These kind of things weren’t talked about in the circles I operated in. My youth group would have never thrown around the word masturbation, and if they did, it was behind closed doors in hushed conversations. As I grew, I learned the word and what it meant, but only that it was a foul and horrific act that only the grossest of men ever struggled with. Women don’t lust and we most certainly NEVER ever touched ourselves.

I’m really not sure when all the pieces finally started to fit together and I had my big “ah-ha” moment that what I had been doing all those years was masturbation. Maybe I had known all along but was finally able to actually admit it. I don’t know. I just remember feeling like crap and thinking I had become one of those disgusting people my youth group leaders talked about.

I wish I could tell you the moment that the “ah-ha” came, my desire to masturbate left. But it didn’t. It took time. Lots of false starts and set backs. It was in the tiny everyday choices to desire something better for myself, and changing my thoughts to actually believe I was worth that something better, that finally made me stop altogether. But it was a long road.

The shame, well that one took a bit longer to go away. Honestly, I’m not sure it’s really left me yet. There are still moments I still feel like that scared little girl, hiding under that bed, wondering what just happened to my innocence. I get afraid that people (aka my friends and family) will find out and hate me and think I’m gross. I still struggle to believe that God has even forgiven me for it.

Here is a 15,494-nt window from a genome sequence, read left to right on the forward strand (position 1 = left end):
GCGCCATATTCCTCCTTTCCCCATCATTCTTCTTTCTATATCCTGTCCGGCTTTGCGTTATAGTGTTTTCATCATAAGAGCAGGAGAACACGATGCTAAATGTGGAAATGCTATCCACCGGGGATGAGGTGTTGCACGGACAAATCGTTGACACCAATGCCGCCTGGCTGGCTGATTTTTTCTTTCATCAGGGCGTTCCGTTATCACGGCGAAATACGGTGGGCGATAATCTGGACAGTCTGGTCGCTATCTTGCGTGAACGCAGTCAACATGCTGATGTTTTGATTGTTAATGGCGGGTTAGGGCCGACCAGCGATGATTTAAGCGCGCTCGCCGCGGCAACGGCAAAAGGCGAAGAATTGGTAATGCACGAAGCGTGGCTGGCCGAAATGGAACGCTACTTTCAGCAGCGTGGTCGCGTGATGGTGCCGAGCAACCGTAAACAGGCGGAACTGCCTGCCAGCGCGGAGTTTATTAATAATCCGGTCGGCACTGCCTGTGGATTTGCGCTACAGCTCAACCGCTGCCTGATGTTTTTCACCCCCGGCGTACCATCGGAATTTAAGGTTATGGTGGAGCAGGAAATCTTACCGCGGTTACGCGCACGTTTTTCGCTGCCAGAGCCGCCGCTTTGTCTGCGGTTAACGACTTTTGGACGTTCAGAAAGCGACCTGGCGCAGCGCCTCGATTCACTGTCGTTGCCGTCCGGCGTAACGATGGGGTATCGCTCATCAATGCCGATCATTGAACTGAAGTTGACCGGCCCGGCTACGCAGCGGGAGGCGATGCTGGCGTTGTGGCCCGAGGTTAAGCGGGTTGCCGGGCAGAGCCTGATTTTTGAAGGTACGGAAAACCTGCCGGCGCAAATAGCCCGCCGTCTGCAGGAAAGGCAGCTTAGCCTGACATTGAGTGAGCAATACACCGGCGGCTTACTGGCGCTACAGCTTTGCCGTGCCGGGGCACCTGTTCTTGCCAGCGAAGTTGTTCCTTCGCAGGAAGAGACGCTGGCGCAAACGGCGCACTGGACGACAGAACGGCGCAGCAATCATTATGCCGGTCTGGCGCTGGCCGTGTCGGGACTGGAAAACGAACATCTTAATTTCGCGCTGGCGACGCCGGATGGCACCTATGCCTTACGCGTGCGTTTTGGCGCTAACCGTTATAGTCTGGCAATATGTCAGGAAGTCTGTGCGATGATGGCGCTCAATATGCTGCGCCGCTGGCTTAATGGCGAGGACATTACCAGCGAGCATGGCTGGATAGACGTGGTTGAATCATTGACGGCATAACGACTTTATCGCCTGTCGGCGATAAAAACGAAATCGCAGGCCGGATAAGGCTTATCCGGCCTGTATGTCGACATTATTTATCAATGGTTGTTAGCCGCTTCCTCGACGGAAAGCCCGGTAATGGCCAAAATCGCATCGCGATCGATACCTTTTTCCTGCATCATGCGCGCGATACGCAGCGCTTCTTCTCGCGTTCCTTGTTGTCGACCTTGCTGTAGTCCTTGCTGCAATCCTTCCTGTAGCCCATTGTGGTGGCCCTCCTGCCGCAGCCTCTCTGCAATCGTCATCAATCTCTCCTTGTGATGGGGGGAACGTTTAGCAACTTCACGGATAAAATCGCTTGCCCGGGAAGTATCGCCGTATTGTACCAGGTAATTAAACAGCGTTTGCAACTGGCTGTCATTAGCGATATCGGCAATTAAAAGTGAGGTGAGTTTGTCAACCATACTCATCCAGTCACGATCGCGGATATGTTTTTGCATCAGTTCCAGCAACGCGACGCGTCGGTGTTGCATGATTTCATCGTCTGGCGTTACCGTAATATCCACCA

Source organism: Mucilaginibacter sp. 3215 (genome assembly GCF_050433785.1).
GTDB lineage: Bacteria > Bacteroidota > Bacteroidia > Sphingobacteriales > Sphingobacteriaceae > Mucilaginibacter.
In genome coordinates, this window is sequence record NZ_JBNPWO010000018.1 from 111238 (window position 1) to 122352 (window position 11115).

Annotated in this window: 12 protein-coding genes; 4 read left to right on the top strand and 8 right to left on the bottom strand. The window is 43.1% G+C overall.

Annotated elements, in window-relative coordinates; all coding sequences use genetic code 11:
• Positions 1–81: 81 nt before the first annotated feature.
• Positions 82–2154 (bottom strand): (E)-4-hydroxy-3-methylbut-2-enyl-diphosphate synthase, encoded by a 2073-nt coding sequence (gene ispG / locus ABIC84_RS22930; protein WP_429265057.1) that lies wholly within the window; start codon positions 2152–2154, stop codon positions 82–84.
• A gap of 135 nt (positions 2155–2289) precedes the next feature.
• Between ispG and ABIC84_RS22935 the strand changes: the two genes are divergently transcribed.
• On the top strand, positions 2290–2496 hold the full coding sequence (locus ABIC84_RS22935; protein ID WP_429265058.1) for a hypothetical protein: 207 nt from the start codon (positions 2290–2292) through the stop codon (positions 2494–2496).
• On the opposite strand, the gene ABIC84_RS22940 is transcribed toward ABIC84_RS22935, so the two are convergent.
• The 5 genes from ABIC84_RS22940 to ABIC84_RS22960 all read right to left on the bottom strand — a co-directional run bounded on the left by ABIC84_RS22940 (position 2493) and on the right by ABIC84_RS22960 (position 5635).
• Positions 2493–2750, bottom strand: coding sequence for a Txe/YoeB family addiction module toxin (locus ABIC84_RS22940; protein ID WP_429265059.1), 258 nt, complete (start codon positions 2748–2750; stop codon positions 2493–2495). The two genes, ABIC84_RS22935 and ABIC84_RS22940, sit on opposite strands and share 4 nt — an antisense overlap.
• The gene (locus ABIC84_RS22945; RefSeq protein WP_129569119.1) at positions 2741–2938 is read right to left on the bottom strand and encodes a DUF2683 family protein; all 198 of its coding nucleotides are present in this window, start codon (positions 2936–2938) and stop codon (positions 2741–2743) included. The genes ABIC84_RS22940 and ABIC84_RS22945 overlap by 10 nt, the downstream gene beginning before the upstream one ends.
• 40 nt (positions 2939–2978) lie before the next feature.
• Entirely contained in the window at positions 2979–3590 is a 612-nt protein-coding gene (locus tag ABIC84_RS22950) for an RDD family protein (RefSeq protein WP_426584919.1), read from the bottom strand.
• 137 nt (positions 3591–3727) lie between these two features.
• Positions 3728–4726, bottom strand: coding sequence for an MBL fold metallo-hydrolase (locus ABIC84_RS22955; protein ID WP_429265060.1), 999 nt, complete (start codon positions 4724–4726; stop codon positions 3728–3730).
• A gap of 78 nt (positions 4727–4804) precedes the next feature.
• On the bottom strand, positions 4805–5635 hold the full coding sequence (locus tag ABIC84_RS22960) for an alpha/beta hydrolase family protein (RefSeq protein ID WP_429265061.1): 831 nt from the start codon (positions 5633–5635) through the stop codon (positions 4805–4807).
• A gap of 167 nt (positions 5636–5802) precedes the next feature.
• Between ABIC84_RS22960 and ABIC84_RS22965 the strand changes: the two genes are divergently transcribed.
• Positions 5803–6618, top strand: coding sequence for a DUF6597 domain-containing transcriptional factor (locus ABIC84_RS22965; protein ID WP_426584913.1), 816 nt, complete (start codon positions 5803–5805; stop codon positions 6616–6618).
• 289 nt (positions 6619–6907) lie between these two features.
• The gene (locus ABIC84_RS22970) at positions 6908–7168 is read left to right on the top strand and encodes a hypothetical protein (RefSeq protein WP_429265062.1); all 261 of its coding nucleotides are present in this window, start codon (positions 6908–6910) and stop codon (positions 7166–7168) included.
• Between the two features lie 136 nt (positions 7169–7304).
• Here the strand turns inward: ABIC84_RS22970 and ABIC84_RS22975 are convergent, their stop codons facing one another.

Maybe you’re in the thick of sexual sin right now. Maybe, like me, you’re caught between shame and freedom; longing for one but stuck in the other. Hear me when I say this: YOU ARE NOT TOO BROKEN OR IMPURE OR VILE TO GAIN FREEDOM. These places?  This is where grace is born. These battles? Well, they are the catalysts for growth and joy, and yes, even life.

I’ve been struggling to find a way to end this post well. How to wrap this messy topic up in a bow that will make it all nice and pretty and wonderful. But I got nothing. Because life isn’t like a tv show and things don’t just magically work out in forty five minutes.

So, instead, I am choosing pray a prayer for you. May it meet us both where we need it.

I pray that you will know that you ARE loved and are WORTHY of love.

I pray you know that even in your sin you are treasured and valued.

I pray that you would see that in these dark places, light is shining through, you just have to look for it.

I pray you would seek out the light.

I pray that you would see that there is an army of women, me included, who have walked the path before you and are ready to link arms and go to war for the freedom of your heart.

I pray you’d be brave.